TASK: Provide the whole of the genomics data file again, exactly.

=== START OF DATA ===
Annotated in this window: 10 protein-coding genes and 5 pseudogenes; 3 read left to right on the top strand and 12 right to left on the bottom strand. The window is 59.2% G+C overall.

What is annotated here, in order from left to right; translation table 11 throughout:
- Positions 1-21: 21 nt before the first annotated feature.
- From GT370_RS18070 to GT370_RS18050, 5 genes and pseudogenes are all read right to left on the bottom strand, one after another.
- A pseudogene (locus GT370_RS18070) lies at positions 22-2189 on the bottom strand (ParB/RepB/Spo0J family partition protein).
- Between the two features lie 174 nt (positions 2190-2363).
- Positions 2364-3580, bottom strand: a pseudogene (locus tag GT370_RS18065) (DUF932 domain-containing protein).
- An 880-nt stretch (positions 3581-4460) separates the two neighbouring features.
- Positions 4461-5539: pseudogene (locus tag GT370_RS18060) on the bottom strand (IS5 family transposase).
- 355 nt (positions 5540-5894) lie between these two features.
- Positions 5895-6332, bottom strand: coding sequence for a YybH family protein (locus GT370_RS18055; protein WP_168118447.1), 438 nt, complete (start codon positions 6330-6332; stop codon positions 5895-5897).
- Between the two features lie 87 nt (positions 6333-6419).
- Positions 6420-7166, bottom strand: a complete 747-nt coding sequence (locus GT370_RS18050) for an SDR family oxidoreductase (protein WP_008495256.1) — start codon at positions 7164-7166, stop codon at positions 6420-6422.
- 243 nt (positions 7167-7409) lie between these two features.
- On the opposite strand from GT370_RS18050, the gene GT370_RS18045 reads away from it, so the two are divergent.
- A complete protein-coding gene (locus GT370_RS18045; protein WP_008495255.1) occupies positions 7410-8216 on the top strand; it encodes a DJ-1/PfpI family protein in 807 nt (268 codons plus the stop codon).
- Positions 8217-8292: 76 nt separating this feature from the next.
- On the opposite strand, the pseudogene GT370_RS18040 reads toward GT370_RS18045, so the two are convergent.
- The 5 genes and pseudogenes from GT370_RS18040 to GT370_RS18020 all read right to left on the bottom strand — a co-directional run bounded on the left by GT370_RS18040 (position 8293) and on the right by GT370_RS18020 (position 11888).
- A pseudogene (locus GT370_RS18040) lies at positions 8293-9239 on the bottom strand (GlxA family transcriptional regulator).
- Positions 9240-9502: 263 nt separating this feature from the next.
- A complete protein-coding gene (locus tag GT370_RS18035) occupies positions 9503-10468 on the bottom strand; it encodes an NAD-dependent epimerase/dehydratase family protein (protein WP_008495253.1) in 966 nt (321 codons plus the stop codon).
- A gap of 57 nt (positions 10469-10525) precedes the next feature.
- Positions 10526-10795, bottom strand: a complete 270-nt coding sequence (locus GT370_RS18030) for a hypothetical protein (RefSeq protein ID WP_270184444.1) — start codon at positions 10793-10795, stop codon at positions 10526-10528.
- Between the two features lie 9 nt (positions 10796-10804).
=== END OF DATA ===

Annotated in this window: 10 protein-coding genes and 5 pseudogenes; 3 read left to right on the top strand and 12 right to left on the bottom strand. The window is 59.2% G+C overall.

What is annotated here, in order from left to right; translation table 11 throughout:
- Positions 1-21: 21 nt before the first annotated feature.
- From GT370_RS18070 to GT370_RS18050, 5 genes and pseudogenes are all read right to left on the bottom strand, one after another.
- A pseudogene (locus GT370_RS18070) lies at positions 22-2189 on the bottom strand (ParB/RepB/Spo0J family partition protein).
- Between the two features lie 174 nt (positions 2190-2363).
- Positions 2364-3580, bottom strand: a pseudogene (locus tag GT370_RS18065) (DUF932 domain-containing protein).
- An 880-nt stretch (positions 3581-4460) separates the two neighbouring features.
- Positions 4461-5539: pseudogene (locus tag GT370_RS18060) on the bottom strand (IS5 family transposase).
- 355 nt (positions 5540-5894) lie between these two features.
- Positions 5895-6332, bottom strand: coding sequence for a YybH family protein (locus GT370_RS18055; protein WP_168118447.1), 438 nt, complete (start codon positions 6330-6332; stop codon positions 5895-5897).
- Between the two features lie 87 nt (positions 6333-6419).
- Positions 6420-7166, bottom strand: a complete 747-nt coding sequence (locus GT370_RS18050) for an SDR family oxidoreductase (protein WP_008495256.1) — start codon at positions 7164-7166, stop codon at positions 6420-6422.
- 243 nt (positions 7167-7409) lie between these two features.
- On the opposite strand from GT370_RS18050, the gene GT370_RS18045 reads away from it, so the two are divergent.
- A complete protein-coding gene (locus GT370_RS18045; protein WP_008495255.1) occupies positions 7410-8216 on the top strand; it encodes a DJ-1/PfpI family protein in 807 nt (268 codons plus the stop codon).
- Positions 8217-8292: 76 nt separating this feature from the next.
- On the opposite strand, the pseudogene GT370_RS18040 reads toward GT370_RS18045, so the two are convergent.
- The 5 genes and pseudogenes from GT370_RS18040 to GT370_RS18020 all read right to left on the bottom strand — a co-directional run bounded on the left by GT370_RS18040 (position 8293) and on the right by GT370_RS18020 (position 11888).
- A pseudogene (locus GT370_RS18040) lies at positions 8293-9239 on the bottom strand (GlxA family transcriptional regulator).
- Positions 9240-9502: 263 nt separating this feature from the next.
- A complete protein-coding gene (locus tag GT370_RS18035) occupies positions 9503-10468 on the bottom strand; it encodes an NAD-dependent epimerase/dehydratase family protein (protein WP_008495253.1) in 966 nt (321 codons plus the stop codon).
- A gap of 57 nt (positions 10469-10525) precedes the next feature.
- Positions 10526-10795, bottom strand: a complete 270-nt coding sequence (locus GT370_RS18030) for a hypothetical protein (RefSeq protein ID WP_270184444.1) — start codon at positions 10793-10795, stop codon at positions 10526-10528.
- Between the two features lie 9 nt (positions 10796-10804).